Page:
Background: Fibromyalgia syndrome (FMS), the prototypical central pain augmentation syndrome, is characterized by widespread pain and tenderness. Although patients referred to tertiary care pain clinics are recognized as suffering from chronic pain, they are generally considered to have pain attributable to discrete peripheral, nociceptive, or neuropathic etiology.
The purpose of the current study was to assess the prevalence of FMS among consecutive patients referred to a tertiary pain clinic and to evaluate the contribution of central pain to the clinical impact upon such patients.
Methods: Eighty-five consecutive patients (38 were male, and 47 were female) attending a pain clinic were assessed for the presence of FMS. The presence of FMS was determined according to the 1990 American College of Rheumatology (ACR) classification criteria. Quality of life and physical functioning were assessed, utilizing a structured questionnaire.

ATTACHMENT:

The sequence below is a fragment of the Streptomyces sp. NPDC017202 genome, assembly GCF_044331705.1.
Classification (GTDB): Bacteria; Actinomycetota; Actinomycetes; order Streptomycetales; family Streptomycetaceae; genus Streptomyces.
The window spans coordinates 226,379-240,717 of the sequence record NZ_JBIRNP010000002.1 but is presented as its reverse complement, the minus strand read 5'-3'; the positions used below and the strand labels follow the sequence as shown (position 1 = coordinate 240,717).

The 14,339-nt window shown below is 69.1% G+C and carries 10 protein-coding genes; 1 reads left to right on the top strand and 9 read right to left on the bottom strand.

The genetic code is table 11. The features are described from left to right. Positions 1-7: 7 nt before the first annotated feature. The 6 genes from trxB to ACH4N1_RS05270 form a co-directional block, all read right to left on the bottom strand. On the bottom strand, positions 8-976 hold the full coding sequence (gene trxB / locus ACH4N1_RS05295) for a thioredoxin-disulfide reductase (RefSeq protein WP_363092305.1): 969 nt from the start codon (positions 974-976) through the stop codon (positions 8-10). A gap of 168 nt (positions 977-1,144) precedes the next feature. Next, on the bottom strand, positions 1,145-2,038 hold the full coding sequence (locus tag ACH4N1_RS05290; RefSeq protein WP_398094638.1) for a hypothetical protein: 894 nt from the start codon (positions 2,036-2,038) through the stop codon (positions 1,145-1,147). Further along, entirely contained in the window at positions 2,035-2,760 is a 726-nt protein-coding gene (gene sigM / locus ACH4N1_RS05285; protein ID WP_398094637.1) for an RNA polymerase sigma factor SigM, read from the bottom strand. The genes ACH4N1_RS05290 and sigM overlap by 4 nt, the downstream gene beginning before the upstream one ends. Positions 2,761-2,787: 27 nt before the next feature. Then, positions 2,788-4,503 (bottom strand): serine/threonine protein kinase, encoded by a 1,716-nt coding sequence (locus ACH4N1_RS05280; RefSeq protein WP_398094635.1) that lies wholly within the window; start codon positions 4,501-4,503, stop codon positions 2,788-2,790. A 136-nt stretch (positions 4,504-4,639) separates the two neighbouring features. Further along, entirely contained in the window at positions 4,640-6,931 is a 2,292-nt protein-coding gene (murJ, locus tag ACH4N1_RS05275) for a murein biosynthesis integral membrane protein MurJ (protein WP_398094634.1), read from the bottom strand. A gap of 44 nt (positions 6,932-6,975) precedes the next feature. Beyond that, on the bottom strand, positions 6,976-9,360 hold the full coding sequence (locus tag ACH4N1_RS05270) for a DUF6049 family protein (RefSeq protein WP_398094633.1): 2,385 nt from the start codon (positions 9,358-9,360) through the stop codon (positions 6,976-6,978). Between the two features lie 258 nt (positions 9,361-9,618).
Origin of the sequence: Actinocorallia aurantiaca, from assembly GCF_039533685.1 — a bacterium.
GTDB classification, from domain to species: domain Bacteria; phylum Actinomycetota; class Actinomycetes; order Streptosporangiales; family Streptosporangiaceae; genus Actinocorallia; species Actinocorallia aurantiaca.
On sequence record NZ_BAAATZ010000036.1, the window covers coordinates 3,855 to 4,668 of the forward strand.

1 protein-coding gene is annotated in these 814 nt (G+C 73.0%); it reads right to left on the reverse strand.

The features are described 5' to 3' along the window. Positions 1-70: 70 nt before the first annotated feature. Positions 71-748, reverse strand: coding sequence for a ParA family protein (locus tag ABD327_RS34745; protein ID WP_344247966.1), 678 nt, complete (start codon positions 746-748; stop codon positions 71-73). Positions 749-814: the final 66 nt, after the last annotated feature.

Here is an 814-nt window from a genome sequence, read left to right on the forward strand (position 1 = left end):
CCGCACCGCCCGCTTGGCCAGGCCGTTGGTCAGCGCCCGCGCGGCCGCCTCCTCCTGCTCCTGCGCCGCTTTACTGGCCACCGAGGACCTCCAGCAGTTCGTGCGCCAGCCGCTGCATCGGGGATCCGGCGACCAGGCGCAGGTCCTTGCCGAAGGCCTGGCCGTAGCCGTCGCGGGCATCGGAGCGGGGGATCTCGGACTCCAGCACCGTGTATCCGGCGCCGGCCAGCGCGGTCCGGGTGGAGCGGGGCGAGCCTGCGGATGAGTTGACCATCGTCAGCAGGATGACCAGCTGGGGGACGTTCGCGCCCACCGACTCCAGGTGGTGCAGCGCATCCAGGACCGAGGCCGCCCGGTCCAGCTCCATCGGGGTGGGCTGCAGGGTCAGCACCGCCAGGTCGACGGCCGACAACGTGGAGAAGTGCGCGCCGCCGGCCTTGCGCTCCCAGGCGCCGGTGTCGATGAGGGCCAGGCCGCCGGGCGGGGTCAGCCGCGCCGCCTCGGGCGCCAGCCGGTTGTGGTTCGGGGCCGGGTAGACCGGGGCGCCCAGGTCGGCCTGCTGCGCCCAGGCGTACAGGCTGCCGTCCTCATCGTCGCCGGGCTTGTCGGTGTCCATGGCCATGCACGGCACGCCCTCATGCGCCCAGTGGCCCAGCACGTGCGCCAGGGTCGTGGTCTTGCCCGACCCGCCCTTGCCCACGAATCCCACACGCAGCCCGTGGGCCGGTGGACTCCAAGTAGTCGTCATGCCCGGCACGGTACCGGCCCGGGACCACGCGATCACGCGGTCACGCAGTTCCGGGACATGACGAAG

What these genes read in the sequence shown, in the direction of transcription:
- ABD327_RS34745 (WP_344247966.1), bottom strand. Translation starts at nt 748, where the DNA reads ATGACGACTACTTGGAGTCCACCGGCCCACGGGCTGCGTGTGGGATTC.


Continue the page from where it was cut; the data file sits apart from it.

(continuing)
Results: The ACR criteria for the classification of FMS were fulfilled by 41.2% of patients. Patients fulfilling FMS criteria ranked significantly lower on all domains of the SF-36, including general health, physical functioning, role limitation due to physical and emotional problems, vitality, social functioning, bodily pain, and mental health. Composite physical and mental health scores were significantly lower among patients fulfilling ACR FMS criteria.
Patients fulfilling the ACR criteria for FMS felt significantly more tenderness, based on the mean number of tender points and the mean tenderness threshold, when compared with patients not fulfilling the ACR FMS criteria.
Conclusions: A significant proportion of patients referred to a tertiary pain clinic were found to fulfill the ACR criteria for classification of FMS and thus exhibit an important element of central pain. Central pain augmentation should be actively searched for and therapeutically addressed in the evaluation and management of all patients with chronic pain.